Skip to content

Max Ebb Explores Columbus’s Navigational Claims

Today is Columbus Day — a day that “officially celebrates the anniversary of Christopher Columbus’s arrival in the Americas on October 12, 1492.” And while some of the country is having a day off, like many, we are still here working. Which is fine with us, as we enjoy what we do, particularly when there’s an opportunity to learn something, and perhaps engage in interesting conversations about sailing history. In this case, we were reminded about a story we published in Latitude 38‘s November 2020 edition, in which Max Ebb and Lee Helm try to educate each other about the veracity of the explorer’s claims to nautical fame. We invite you to decide for yourself who is correct.

Max Ebb Columbus story

Even though I’m mostly working at home these days, my company still expects me to be at my desk. But we also get Columbus Day off, so I was free to take one of my newly discovered favorite long walks, through the nearby university campus. I used to avoid it for the crowds, but with most of the classes online this semester and the dorms less than half full, it’s a very pleasant, parklike environment. So it was with much surprise that I came upon a fairly large crowd assembled in front of the Geography Building.

It didn’t take long to discover what was going on. The object of all the attention was a small statue of Christopher Columbus. He was holding a cross-staff, the 15th-century forerunner of the sextant.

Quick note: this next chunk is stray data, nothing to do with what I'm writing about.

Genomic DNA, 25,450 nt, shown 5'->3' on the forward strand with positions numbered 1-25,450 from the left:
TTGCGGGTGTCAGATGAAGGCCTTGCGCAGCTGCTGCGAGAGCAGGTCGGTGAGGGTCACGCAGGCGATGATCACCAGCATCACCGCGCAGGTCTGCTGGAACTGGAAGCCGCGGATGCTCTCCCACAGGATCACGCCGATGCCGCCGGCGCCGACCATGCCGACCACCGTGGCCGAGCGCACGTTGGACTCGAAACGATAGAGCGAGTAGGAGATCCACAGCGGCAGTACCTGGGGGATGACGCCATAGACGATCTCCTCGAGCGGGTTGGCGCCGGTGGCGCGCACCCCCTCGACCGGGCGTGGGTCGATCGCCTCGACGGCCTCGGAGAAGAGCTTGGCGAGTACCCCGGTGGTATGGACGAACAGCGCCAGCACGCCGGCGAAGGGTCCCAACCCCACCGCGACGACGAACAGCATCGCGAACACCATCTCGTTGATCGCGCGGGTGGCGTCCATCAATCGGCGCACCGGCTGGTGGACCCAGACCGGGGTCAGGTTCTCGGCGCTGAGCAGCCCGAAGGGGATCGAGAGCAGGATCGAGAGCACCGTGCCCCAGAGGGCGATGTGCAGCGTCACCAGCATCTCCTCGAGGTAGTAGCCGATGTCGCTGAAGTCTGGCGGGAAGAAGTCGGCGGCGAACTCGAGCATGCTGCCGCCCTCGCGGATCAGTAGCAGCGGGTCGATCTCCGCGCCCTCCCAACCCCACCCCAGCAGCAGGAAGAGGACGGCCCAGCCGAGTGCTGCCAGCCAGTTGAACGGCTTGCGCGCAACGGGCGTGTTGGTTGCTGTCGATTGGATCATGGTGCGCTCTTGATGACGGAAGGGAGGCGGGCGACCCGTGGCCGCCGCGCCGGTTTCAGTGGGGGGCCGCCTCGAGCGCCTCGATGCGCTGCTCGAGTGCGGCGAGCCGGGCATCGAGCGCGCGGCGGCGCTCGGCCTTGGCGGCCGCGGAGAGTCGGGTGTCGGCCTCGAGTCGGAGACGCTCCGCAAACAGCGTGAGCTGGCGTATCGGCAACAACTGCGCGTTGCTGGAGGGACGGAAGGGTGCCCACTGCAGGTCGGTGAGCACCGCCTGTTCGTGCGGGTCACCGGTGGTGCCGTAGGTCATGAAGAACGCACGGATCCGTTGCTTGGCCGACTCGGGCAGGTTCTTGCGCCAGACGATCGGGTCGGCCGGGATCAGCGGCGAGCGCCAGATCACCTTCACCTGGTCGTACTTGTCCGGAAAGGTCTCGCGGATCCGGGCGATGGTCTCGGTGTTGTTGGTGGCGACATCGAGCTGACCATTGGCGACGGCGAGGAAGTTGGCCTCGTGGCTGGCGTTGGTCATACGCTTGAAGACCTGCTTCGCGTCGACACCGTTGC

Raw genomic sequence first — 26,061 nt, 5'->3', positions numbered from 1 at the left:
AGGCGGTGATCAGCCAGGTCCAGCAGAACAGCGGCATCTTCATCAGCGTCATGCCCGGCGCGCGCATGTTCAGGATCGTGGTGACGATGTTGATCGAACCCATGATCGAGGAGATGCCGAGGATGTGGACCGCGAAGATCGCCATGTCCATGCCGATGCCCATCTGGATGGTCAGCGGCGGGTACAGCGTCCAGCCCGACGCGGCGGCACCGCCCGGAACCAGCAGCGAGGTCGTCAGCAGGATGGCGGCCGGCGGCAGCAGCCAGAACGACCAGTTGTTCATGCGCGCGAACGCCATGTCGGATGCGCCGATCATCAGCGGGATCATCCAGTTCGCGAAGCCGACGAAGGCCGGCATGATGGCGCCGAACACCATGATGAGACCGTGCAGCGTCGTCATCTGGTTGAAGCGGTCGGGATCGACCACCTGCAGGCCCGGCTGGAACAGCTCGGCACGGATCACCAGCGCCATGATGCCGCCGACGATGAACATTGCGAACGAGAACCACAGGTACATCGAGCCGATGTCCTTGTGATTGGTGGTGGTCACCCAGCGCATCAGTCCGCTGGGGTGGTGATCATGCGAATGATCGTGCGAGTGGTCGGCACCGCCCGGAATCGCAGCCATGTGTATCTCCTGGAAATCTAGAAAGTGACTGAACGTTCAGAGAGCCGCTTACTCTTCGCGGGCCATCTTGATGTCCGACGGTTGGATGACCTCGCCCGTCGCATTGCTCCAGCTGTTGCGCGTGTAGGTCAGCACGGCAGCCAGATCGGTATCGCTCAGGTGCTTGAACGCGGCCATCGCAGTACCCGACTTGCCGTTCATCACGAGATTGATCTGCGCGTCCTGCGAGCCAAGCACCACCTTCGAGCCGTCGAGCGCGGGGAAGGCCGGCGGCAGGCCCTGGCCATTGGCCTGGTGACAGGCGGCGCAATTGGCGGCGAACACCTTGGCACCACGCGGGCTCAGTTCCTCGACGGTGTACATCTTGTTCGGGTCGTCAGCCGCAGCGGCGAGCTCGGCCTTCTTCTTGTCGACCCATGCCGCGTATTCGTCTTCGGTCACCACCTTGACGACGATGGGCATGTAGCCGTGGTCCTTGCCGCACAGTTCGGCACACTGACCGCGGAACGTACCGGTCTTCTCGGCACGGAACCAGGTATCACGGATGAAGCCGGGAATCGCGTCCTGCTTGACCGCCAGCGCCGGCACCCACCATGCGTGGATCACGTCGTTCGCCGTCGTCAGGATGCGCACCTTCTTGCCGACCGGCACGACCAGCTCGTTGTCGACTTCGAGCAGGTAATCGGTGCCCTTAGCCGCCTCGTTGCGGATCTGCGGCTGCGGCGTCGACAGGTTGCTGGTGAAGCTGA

Of course, there is no such thing as “Columbus Day” on campus. It’s “Indigenous Peoples Day,” and the statue had to be dealt with. The main issue on the agenda, according to the speaker standing on the building’s front steps, barely comprehensible through an improvised portable amp, was deciding on the most appropriate way to deface this symbol of brutal colonial oppression.

But the amplified voice had something familiar about it, and suddenly I realized that I knew who was behind that Hawaiian-print face mask. The speaker was none other than Lee Helm, a graduate student in naval architecture and a racing navigator in demand.

“We could, like, replace that cross-staff with a globe,” she implored the crowd. “But it would be a special globe, only about 12,000 miles in circumference, and totally leave out the Americas, North and South. It’s the globe that Columbus imagined, with the Far East like, just a couple thousand miles west of Europe. We could expose him as one of the poorest excuses for a navigator in all of maritime history!”

However, the crowd wanted to do something a lot less subtle, like cut off his hands or bind the statue in chains.

I took a bearing on Lee when she disappeared into the mob, estimated course and speed, tightened the elastics on my N95, and pushed through the crowd on an intersecting course.

“Good speech, Lee,” I said when I finally maneuvered into hailing distance. “But don’t you think perhaps we could judge historical figures in the context of their own time? Columbus might have done some nasty stuff to the Arawaks and Caribs, but don’t you have to admit he was a great navigator?”

If you haven’t read Max Ebb’s story on Columbus and the discussion between himself and Lee Helm, we highly recommend you do. It is entertaining to say the least, and you might learn something. You could, of course, have your own opinions on the topic, which match neither Max’s nor Lee’s.

Read the full story to find out: Max Ebb — Goodbye Columbus.

Leave a Comment

Spanish Flying Lessons
It was a “Zap,” “Pow” and “Kabam” weekend in Cádiz, Andalusia, Spain, as SailGP’s flying foiling circus delivered action in spades.